Sabi Grass

Urochloa mosambicensis

  • Grown for grazing
  • Grown for erosion control
  • Good seed producer with seed dormancy known to occur

 

    Species origin:

     

    Africa

     

    Description:

     

    Sabi was introduced from Zimbabwe as Sabi grass. It is not to be confused with African Liverseed grass Urochloa panicoides which is an annual. Sabi is mainly grown for grazing and erosion control. It has a characteristic decumbent growth habit and is a good seed producer with seed dormancy known to occur.

     

    Plant Characteristics:

     

    Growth habit – vigorous growing perennial once established with broad and light greenish leaves; plants are low growing tufted and stoloniferous and produce “creeping” growth habits. It has a tendency to branch and form roots at lower nodes. Leaves are short and clustered at the nodes. It is persistent and spreads well after bush fires.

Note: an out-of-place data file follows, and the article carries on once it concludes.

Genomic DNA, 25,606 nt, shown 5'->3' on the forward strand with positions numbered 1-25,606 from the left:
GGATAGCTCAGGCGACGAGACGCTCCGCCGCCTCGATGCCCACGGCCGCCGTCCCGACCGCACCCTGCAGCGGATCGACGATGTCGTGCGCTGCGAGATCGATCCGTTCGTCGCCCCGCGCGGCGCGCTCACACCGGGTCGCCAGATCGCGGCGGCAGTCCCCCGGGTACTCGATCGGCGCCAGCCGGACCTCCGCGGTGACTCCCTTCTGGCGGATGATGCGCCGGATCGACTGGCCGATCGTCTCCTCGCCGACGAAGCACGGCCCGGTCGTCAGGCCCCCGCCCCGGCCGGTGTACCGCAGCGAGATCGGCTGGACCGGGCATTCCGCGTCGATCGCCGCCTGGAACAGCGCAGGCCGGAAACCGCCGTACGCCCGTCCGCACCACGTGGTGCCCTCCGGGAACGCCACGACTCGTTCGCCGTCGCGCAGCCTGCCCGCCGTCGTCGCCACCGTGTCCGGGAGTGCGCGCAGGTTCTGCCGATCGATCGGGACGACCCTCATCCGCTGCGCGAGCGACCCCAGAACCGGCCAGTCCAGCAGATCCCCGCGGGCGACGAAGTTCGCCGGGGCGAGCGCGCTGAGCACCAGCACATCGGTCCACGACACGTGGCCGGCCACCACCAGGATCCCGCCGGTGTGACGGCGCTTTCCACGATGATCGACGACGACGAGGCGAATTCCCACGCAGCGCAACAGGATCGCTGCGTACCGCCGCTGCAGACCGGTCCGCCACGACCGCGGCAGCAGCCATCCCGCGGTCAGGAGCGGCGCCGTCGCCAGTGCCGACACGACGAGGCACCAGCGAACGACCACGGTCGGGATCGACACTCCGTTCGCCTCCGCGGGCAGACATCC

Drought tolerance – fairly tolerant to dry season and spreads rapidly in response to wet weather.


    Uses – for grazing and erosion control; combines well with Stylosanthes (Seca, Verano, Amiga and Siran) and can withstand heavy grazing.


    Adaptation- prefers tropical conditions with rainfall 500mm – 1200mm. It has poor frost tolerance but readily recovers from frost damage. Sabi may be more suited to the tropics.

     

    Seed Characteristics:

     

    Seeds are small and light – often may cause problem with harvesting and sowing. Therefore coated seeds facilitate seeding operations. Bare seeds average 600,000seed/kg.

     

    Seed dormancy often a problem but the plant shed seeds in abundance to produce a good seed bank.

     

    Seeding Rate:

     

    Bare seeds at 1-4kg/ha
    Coated seeds at 2-8kg/ha

    Tropical Grasses

    Tropically adapted grasses come in a wide range of species adapted to varying conditions. Many summer crops grown today are annual tropical grasses. Perennial tropical grasses offer the same benefits in terms of growth response to moisture & temperature and dry matter production.